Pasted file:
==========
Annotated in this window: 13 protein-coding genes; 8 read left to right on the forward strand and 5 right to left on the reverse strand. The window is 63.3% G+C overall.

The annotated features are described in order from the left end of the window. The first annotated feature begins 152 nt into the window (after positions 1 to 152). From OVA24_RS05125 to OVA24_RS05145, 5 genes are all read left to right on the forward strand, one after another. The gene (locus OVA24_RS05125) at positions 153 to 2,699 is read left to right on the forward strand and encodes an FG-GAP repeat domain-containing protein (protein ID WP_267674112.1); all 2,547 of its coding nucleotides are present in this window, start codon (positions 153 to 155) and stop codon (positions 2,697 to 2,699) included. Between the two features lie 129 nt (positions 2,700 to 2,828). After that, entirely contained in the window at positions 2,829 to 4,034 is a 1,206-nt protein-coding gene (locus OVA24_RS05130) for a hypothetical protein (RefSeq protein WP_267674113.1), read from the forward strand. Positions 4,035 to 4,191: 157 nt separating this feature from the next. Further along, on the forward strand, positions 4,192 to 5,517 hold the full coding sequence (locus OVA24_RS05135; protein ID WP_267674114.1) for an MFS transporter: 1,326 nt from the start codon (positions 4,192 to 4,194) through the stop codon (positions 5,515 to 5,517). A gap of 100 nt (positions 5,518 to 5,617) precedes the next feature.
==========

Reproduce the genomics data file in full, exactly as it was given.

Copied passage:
Annotated in this window: 13 protein-coding genes; 8 read left to right on the forward strand and 5 right to left on the reverse strand. The window is 63.3% G+C overall.

The annotated features are described in order from the left end of the window. The first annotated feature begins 152 nt into the window (after positions 1 to 152). From OVA24_RS05125 to OVA24_RS05145, 5 genes are all read left to right on the forward strand, one after another. The gene (locus OVA24_RS05125) at positions 153 to 2,699 is read left to right on the forward strand and encodes an FG-GAP repeat domain-containing protein (protein ID WP_267674112.1); all 2,547 of its coding nucleotides are present in this window, start codon (positions 153 to 155) and stop codon (positions 2,697 to 2,699) included. Between the two features lie 129 nt (positions 2,700 to 2,828). After that, entirely contained in the window at positions 2,829 to 4,034 is a 1,206-nt protein-coding gene (locus OVA24_RS05130) for a hypothetical protein (RefSeq protein WP_267674113.1), read from the forward strand. Positions 4,035 to 4,191: 157 nt separating this feature from the next. Further along, on the forward strand, positions 4,192 to 5,517 hold the full coding sequence (locus OVA24_RS05135; protein ID WP_267674114.1) for an MFS transporter: 1,326 nt from the start codon (positions 4,192 to 4,194) through the stop codon (positions 5,515 to 5,517). A gap of 100 nt (positions 5,518 to 5,617) precedes the next feature.